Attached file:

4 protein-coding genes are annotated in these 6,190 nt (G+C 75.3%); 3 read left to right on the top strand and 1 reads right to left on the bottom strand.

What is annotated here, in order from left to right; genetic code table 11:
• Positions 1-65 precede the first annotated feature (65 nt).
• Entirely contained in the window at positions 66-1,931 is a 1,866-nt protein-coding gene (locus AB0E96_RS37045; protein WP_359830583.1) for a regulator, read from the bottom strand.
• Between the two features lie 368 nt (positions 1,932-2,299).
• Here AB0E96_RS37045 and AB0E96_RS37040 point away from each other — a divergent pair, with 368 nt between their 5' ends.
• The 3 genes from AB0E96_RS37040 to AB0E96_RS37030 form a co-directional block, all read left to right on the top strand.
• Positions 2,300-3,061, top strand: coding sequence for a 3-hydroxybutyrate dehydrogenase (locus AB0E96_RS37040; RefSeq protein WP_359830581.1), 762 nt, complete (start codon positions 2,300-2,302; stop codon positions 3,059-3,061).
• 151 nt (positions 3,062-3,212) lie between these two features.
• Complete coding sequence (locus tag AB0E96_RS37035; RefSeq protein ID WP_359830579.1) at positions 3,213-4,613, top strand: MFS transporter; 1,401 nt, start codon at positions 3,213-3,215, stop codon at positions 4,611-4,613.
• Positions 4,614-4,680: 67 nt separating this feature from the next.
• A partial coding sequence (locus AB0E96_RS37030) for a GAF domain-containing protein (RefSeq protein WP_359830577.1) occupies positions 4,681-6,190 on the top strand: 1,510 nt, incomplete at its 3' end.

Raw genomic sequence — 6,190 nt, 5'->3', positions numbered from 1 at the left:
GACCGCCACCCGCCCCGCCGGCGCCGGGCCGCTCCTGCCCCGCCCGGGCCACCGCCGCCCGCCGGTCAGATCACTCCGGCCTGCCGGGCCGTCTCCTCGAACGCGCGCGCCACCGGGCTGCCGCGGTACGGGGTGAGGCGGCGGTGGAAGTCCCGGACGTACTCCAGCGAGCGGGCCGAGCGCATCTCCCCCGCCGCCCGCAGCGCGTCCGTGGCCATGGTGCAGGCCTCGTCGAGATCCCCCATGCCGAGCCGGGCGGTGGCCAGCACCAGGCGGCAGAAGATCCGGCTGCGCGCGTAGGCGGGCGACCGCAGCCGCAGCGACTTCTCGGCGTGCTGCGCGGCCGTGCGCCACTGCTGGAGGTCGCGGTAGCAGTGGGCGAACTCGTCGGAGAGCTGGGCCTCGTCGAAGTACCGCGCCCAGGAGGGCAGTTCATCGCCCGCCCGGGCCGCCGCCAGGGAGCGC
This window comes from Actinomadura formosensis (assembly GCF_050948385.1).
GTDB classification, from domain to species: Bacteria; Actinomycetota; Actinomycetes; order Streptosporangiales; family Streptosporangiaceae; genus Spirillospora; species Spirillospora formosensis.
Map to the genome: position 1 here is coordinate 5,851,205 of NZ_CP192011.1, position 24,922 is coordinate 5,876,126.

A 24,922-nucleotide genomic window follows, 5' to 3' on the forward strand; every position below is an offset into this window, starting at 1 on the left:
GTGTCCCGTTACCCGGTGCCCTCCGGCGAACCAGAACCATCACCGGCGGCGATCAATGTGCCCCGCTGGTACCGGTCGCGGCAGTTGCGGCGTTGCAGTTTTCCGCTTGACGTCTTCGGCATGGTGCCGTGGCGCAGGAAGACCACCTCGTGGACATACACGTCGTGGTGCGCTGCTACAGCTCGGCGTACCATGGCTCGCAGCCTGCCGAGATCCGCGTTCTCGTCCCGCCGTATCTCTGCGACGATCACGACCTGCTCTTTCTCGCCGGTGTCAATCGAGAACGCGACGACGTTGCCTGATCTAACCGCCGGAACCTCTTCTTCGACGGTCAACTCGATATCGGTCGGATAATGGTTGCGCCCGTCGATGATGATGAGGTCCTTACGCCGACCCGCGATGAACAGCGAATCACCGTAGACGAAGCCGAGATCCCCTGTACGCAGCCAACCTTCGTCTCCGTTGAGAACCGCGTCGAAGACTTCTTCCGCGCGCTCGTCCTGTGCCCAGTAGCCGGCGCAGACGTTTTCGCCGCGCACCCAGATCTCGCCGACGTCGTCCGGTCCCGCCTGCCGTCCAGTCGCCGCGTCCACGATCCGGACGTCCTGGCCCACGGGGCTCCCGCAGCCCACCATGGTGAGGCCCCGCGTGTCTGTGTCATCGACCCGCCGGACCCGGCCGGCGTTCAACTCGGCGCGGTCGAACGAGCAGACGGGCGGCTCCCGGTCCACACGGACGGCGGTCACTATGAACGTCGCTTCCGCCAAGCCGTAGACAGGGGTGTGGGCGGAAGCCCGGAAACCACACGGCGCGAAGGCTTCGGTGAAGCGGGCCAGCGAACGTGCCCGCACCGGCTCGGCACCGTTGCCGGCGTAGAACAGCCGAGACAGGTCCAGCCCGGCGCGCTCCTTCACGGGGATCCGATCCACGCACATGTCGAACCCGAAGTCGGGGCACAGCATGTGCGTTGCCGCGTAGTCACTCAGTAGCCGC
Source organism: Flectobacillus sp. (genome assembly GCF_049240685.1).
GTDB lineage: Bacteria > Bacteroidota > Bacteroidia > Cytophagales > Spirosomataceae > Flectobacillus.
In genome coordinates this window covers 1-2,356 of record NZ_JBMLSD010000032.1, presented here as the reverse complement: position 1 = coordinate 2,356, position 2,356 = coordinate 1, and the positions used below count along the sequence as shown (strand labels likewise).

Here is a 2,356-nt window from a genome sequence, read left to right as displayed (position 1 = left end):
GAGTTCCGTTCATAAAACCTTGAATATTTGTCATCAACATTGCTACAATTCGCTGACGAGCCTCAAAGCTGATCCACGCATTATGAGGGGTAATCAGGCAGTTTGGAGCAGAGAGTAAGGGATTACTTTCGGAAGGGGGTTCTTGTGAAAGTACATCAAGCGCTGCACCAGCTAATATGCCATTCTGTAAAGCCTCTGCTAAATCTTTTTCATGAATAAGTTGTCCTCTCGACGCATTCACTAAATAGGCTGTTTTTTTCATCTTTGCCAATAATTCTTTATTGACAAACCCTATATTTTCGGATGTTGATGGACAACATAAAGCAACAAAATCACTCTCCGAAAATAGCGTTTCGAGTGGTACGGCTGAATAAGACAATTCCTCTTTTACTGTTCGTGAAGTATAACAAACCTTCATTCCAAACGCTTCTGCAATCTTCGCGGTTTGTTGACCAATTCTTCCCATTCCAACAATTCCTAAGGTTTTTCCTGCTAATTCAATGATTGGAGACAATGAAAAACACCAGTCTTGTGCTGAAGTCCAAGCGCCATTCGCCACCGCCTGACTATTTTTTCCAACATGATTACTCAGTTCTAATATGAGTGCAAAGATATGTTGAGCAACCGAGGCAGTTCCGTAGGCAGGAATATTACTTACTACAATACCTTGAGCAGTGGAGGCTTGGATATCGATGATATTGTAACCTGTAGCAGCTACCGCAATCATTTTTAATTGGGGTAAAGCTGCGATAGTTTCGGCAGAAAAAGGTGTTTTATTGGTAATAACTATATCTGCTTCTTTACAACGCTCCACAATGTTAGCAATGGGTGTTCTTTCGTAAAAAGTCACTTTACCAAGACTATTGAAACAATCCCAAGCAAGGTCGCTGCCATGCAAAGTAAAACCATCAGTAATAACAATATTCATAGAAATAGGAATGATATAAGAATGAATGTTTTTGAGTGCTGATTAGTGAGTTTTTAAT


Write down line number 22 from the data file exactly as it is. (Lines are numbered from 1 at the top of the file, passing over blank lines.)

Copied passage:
In genome coordinates this window covers 1-2,356 of record NZ_JBMLSD010000032.1, presented here as the reverse complement: position 1 = coordinate 2,356, position 2,356 = coordinate 1, and the positions used below count along the sequence as shown (strand labels likewise).